The Engine Behind Nasdaq Dubai's New Growth Market: A Guide For Dubai's SME Sector
The benefits of listing include a reduced dependence on bank funding, a higher degree of diversification of investors, easier access to additional equity capital and debt finance, and a higher public profile and brand recognition.
The Nasdaq Dubai Growth Market for SMEs, a new market designed to support small and medium-sized companies that was recently launched by the Crown Prince of Dubai, H.H. Sheikh Hamdan bin Mohammed bin Rashid Al Maktoum, is a platform that will hopefully help the development of the Dubai International Financial Centre (DIFC) and the wider UAE economy.
A stock exchange listing can give a significant boost to SMEs. The benefits of listing include a reduced dependence on bank funding, a higher degree of diversification of investors, easier access to additional equity capital and debt finance, and a higher public profile and brand recognition.
In this article, I aim to provide some clarity around the regulatory framework that sits behind the new growth market, the importance of the compliance adviser, the listing process, and why preparation for an initial public offering (IPO) is so critical. I'll not be looking at the specific rules themselves, but rather the spirit of what the rules are trying to achieve– essentially, what we at Dubai Financial Services Authority (DFSA) would like to see actually happening in practice.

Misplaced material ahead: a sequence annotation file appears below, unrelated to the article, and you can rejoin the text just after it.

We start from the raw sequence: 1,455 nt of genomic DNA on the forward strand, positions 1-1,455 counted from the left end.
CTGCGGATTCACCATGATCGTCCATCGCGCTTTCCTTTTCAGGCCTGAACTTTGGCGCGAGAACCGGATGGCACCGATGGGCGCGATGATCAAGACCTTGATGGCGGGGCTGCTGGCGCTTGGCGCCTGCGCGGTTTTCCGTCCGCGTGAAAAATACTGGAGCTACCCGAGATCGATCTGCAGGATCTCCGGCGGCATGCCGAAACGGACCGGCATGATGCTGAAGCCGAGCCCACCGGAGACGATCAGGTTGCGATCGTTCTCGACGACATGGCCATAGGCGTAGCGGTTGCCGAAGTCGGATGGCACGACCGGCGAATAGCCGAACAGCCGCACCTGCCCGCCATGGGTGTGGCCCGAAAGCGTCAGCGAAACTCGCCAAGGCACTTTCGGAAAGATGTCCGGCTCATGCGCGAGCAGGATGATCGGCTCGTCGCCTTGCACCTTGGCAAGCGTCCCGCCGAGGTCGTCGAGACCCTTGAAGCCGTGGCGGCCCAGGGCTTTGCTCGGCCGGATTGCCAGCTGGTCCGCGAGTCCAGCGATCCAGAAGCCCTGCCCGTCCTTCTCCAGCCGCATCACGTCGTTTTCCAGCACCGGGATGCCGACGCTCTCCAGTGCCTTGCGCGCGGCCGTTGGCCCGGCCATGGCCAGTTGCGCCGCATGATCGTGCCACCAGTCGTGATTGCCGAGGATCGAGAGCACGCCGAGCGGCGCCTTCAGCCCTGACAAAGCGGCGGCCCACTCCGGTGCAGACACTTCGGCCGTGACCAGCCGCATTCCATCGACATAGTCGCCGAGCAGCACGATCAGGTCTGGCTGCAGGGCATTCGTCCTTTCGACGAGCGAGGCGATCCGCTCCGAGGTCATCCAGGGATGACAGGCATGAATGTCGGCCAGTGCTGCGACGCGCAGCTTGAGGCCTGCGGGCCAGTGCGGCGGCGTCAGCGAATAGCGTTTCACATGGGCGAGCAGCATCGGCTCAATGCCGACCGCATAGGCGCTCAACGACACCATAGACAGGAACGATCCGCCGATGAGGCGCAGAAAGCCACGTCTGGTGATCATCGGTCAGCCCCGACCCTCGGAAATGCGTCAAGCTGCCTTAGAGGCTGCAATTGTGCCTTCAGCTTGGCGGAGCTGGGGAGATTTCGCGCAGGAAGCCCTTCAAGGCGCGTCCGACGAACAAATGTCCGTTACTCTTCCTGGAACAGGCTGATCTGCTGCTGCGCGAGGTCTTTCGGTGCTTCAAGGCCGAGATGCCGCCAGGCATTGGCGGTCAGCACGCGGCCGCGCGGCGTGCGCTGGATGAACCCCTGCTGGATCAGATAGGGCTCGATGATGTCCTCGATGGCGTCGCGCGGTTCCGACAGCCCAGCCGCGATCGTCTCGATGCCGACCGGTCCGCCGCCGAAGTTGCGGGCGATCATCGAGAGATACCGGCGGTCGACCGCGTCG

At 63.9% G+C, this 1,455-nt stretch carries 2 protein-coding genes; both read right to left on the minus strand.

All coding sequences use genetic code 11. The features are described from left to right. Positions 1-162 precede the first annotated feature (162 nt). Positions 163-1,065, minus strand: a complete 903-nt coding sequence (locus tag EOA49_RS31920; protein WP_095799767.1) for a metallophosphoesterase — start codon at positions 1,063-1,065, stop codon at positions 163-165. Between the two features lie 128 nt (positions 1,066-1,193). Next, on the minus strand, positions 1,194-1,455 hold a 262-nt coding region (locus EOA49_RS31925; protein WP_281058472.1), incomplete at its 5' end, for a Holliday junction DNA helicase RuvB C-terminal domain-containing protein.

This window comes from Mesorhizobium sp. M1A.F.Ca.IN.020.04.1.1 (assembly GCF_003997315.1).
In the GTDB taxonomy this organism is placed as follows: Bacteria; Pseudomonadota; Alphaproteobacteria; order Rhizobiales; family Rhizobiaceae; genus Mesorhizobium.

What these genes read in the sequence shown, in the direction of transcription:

PART ONE: THE RULES
The good news is that the rules are pretty straight forward. The table below summaries the more important ones and how they compare to a listing on the main market.
Source: Eric Salomons
Understanding the role of the compliance advisor
From a regulatory compliance perspective, this is the most important adviser role in the IPO process. A company must appoint and maintain a compliance adviser for at least three years post listing. Compliance advisers are, essentially, corporate finance advisers approved by the DFSA to act in this capacity. We may suspend the listing of a company if it ceases to retain a compliance adviser and if a new compliance adviser is not appointed within an agreed period of time.
Our compliance adviser regime offers a balanced approach to regulation providing firms with the flexibility to manage their own risks, together with the expectations of their clients. That said, it is our expectation that a compliance adviser undertakes rigorous and appropriate due diligence to ensure that applicant companies are suitable for listing.
Typically, a compliance adviser would be required to guide companies through the listing process, advise and guide management on their responsibilities in relation to relevant laws and regulations, as well as their continuing obligations once listed, and to coordinate and oversea the drafting of the prospectus document. In other jurisdictions where this role works best, the compliance adviser has a long and close relation with the company.
Although we do not define what "suitability for listing" means, we would expect a compliance adviser to undertake appropriate documented due diligence on a new applicant company. For example, it is market practice for an advisor firm performing this role to review and document a company's management history and credibility, corporate structure, corporate governance controls, financial reporting procedures, and working capital adequacy.
PART TWO: THE LISTING PROCESS
This is a relatively straight forward process if the company has prepared well in advance. A typical listing process would involve:
- the appointment of the compliance adviser and other advisers
- a preliminary meeting to discuss the company and its IPO
- a meeting to agree the company's suitability for listing
- a formal application for listing
- a prospectus preparation and review period